Sweeping changes proposed for foreign lobbying law

Kate Ackley, CQ-Roll Call on

Published in Political News

WASHINGTON -- A bill by Senate Judiciary Chairman Charles E. Grassley, in response to indictments in the special counsel's Russia probe, would have far-reaching consequences for U.S. representatives of foreign governments, foreign companies and other international interests.

The Iowa Republican introduced the measure last week after indictments in special counsel Robert S. Mueller III's investigation of Russian interference in the 2016 elections and possible coordination by the Trump campaign. Rep. Mike Johnson, R-La., introduced an identical bill in his chamber after former lobbyists and Trump campaign officials Paul Manafort and Rick Gates were indicted on a number of charges including violations of a 1938 law known as the Foreign Agents Registration Act.

Though K Street has been absorbed with the unfolding drama of the Mueller investigation, which has roped in the Podesta Group and Mercury LLC, lobbyists have paid less attention to the potentially major changes contained in the Grassley and Johnson measures.

The bill would require anyone representing foreign corporations -- not just foreign governments and political parties -- in the United States to register under FARA. This change would affect lobbyists as well as lawyers and public relations advisers.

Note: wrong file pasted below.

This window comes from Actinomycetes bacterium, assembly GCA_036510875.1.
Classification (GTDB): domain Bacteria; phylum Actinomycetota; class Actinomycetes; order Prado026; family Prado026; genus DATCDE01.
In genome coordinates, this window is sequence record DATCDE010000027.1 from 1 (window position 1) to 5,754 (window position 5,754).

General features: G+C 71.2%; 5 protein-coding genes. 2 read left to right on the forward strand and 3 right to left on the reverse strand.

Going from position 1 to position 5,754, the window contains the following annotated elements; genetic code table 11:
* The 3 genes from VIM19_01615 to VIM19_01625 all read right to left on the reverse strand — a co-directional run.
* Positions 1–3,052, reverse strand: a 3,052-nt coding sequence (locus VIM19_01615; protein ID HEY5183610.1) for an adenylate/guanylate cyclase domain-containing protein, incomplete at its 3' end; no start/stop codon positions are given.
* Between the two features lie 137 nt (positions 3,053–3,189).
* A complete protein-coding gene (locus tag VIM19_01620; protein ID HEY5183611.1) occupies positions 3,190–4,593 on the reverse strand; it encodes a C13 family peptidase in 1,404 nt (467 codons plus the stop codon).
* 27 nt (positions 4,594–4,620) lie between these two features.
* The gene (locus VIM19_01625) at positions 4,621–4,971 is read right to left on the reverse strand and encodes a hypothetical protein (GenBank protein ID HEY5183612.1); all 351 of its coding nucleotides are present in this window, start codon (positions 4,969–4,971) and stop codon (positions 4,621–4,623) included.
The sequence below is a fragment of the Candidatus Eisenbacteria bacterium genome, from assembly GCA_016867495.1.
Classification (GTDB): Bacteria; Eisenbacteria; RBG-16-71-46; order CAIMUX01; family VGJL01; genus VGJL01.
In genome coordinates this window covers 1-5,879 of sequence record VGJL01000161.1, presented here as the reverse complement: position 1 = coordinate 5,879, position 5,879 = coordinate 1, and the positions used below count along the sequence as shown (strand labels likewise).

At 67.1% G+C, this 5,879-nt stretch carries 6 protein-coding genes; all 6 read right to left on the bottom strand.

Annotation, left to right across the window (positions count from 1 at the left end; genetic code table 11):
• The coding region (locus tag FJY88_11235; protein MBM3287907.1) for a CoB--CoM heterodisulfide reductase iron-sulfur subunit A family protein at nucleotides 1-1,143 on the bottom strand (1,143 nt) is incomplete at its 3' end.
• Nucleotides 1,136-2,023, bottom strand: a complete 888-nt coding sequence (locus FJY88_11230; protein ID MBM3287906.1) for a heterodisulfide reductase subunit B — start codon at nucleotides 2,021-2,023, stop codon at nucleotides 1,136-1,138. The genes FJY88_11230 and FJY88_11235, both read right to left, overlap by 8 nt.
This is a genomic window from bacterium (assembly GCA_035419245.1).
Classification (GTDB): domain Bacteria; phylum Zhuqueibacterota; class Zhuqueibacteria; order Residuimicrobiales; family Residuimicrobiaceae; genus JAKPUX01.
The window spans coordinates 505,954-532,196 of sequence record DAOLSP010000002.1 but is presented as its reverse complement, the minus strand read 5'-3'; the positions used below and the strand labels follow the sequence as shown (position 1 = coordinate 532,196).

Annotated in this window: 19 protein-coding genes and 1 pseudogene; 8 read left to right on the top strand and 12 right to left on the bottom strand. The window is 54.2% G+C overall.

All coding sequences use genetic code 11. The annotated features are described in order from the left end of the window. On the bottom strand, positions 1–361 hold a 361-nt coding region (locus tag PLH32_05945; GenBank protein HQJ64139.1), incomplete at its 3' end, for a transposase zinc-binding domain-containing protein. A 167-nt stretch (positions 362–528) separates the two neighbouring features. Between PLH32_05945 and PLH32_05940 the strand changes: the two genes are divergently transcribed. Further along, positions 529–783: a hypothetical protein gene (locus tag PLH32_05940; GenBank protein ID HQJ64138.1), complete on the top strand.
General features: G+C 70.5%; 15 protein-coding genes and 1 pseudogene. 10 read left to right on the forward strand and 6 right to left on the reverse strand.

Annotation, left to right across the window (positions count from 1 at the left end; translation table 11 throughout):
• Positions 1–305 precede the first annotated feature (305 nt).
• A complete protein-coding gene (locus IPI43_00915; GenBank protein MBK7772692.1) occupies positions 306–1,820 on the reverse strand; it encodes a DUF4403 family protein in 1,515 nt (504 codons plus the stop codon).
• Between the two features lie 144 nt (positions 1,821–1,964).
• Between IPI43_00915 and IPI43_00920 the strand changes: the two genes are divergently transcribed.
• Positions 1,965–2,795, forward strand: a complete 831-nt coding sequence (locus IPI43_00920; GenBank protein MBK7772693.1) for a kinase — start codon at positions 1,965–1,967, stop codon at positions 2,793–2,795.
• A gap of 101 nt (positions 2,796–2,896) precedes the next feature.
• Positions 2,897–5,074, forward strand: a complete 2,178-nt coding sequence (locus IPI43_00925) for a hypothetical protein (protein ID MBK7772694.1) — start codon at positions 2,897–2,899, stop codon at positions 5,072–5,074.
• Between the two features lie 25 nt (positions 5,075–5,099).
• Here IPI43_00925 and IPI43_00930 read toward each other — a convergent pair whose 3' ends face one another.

"This is a big deal," said Joshua Rosenstein, an expert on lobbying laws with the law firm Sandler Reiff Lamb Rosenstein & Birkenstock.

U.S. lobbyists for foreign-based companies such as Honda have filed under a simpler system as part of a 1995 law on lobbying disclosures but the Grassley and Johnson bill would require filing under FARA, which makes public much more information including the contacts that lobbyists, lawyers and public relations advisers make with congressional officials.

The Grassley and Johnson measures also would require more frequent disclosures to the Justice Department, putting it on the same quarterly schedule as the system for lobbying disclosure reports filed with Congress.

The bill also would give the FARA unit at the Justice Department more subpoena-like investigative authority, something the unit has asked of Congress for decades.

"Unfortunately, we've seen time and again how lobbyists of foreign principals skirt existing disclosure laws to conceal their clients' identities and agendas," Grassley said in a statement. "This bill seeks to correct those flaws by improving enforcement, compliance and oversight of FARA."

Legal experts on the foreign lobbying law, such as Rosenstein and William Minor of DLA Piper, said some parts of the Grassley bill may be an overreaction to the Manafort and Gates indictments.


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